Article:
Author: Everleigh Connely
The student loan forgiveness plan, mostly for low- to middle-income borrowers, is a long-awaited promise President Biden made during his campaign.
After months of deliberations, the president recently announced his plan: wipe out a significant amount of student loan debt for Americans.
According to the announcement, the plan includes forgiving $10,000 in debt for borrowers who earn less than $125,000 per year.
Meanwhile, low-income families who received Pell grants can have $20,000 debt forgiveness. That sounds like a great help, right? However, there’s some fear that the plan will only aggravate inflation.
Even with some negative thoughts about student loan forgiveness to low- to middle-income borrowers, President Biden stands firmly and gives a robust defense about his plan that it can really help people to climb out of the mountain of debt and help the economy better. However, the timing for the debt relief is still not decided, but the Department of Education stated that the application might start by the end of the year.
How many households could benefit from debt relief?
Based on estimation, about 19% of households that earn less than $125,000 and have student loan debt could benefit from the debt relief plan. If you think about the numbers, President Biden’s plan does not cover a significant number to actually reach his target results.
About 81% of households earning less than $125,000 but not having student loan debt will not benefit from the plan. Basically, many will =be left out of the debt relief plan.
How much of the student loan debt could be canceled?
As mentioned above, $10,000 student loan debt will be canceled for each borrower who earns less than $125,000 a year.
The forgivness program is estamated to cost the federal government $298 billion.
The process for borrowers to claim the debt relief will be handled by the Department of Education; the plan is to create a simple and quick application process. What’s great about the plan is that it will not be treated as taxable income.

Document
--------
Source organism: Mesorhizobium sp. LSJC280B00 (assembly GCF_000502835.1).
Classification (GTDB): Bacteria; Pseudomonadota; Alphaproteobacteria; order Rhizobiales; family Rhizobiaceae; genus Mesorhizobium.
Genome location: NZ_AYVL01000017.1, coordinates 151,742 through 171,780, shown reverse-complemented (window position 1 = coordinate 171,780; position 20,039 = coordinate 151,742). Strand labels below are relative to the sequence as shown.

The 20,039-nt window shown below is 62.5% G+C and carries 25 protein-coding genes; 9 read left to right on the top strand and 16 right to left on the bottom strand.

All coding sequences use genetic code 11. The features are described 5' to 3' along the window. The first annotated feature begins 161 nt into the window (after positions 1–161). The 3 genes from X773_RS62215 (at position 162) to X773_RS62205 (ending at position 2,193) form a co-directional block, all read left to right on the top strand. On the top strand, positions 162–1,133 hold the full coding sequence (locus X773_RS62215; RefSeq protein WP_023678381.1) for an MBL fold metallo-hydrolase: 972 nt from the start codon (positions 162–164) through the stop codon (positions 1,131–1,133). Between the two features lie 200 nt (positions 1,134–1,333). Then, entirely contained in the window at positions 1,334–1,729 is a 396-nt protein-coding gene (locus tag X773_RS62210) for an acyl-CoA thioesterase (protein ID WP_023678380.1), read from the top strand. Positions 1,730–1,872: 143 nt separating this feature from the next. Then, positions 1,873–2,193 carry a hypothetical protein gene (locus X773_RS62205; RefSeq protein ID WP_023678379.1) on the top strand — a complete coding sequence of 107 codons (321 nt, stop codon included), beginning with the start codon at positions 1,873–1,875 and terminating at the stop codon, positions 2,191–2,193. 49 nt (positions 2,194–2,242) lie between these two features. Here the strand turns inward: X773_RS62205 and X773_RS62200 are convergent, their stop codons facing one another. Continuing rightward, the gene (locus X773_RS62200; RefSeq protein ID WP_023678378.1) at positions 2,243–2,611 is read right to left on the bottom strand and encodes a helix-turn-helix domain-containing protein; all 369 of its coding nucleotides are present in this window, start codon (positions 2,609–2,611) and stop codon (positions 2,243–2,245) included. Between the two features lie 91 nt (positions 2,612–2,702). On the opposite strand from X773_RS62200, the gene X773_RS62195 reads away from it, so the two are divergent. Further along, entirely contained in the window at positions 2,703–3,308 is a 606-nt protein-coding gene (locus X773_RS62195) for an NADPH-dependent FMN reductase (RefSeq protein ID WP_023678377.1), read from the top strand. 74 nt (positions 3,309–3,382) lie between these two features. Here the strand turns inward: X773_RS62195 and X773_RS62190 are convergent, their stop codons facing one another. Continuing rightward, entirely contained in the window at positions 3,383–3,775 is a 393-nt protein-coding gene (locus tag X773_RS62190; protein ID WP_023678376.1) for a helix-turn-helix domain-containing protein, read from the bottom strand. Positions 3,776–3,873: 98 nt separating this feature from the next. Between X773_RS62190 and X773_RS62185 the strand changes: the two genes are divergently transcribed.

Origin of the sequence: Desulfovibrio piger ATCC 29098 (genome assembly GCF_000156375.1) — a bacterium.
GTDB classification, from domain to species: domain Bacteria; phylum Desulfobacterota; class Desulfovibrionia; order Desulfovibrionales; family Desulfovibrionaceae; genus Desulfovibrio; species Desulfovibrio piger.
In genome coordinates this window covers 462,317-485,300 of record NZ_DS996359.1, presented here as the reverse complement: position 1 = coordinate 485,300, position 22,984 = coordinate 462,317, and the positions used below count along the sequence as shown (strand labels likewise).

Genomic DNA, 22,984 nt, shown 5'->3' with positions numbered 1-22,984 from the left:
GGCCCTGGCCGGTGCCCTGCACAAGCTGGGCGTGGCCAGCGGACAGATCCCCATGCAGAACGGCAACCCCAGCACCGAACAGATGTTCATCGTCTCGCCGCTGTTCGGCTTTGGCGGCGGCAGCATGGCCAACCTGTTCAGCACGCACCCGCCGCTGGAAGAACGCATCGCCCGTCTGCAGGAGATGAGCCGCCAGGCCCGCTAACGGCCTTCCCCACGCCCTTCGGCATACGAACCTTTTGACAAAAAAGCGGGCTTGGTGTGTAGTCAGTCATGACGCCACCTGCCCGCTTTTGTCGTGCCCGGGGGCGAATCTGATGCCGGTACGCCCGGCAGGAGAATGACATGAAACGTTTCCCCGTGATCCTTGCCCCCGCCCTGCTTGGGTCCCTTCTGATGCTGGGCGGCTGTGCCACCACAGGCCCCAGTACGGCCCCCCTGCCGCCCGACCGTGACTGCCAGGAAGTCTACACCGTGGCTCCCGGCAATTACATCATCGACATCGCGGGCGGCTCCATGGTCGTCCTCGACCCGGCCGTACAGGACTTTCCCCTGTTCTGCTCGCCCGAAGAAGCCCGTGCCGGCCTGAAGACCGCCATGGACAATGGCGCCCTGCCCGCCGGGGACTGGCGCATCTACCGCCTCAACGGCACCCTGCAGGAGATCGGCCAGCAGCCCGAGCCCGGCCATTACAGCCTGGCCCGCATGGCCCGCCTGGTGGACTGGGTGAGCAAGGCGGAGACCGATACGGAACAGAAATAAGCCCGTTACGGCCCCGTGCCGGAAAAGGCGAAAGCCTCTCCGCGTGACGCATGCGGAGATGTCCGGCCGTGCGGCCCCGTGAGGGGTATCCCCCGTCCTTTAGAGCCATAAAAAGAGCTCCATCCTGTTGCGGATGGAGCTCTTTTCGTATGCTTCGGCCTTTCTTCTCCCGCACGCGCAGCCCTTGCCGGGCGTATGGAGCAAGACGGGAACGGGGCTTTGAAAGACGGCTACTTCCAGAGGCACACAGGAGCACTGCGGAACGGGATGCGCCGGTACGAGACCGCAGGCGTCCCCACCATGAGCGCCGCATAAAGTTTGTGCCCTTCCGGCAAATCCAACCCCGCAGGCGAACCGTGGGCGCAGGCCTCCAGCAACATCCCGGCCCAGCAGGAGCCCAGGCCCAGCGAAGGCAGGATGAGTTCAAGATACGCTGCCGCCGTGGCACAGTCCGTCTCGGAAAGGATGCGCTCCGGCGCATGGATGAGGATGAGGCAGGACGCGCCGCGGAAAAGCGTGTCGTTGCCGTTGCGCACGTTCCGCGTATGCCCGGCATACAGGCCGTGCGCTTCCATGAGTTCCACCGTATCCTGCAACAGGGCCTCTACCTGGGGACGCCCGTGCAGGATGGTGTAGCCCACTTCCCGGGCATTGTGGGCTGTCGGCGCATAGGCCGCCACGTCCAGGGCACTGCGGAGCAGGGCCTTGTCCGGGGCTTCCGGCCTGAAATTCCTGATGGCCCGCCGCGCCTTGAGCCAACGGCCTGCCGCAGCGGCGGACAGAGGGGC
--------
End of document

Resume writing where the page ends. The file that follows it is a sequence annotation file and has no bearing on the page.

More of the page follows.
No doubt, there’s no such thing as a perfect plan, as some loopholes and unfairness can be the issues. This exactly describes the debt relief plan of President Biden.
Critics said that it would be unfair to those who just endured and tightened their belts just not to resort to getting federal student loans. Also, it might be a little unfair to exclude wealthier borrowers.
More than that, many think the debt relief plan is a slap in the face for people who did not go to college because of financial troubles and for those borrowers who upheld their responsibilities and paid back their student loans.
Meanwhile, about 43 million borrowers will still be left out even after the broad student debt forgiveness plan.
That’s why many believe that the debt relief plan will just exacerbate inflation. Of course, many supporters positively see the president’s plan as a good thing other presidents failed to do: giving help that directly relieves the lives of working people.
The result that President Biden expects with his debt relief plan might also happen. With many speculations, it is still hard to see what would actually happen after the loan forgiveness, especially since it is still uncertain when it will start.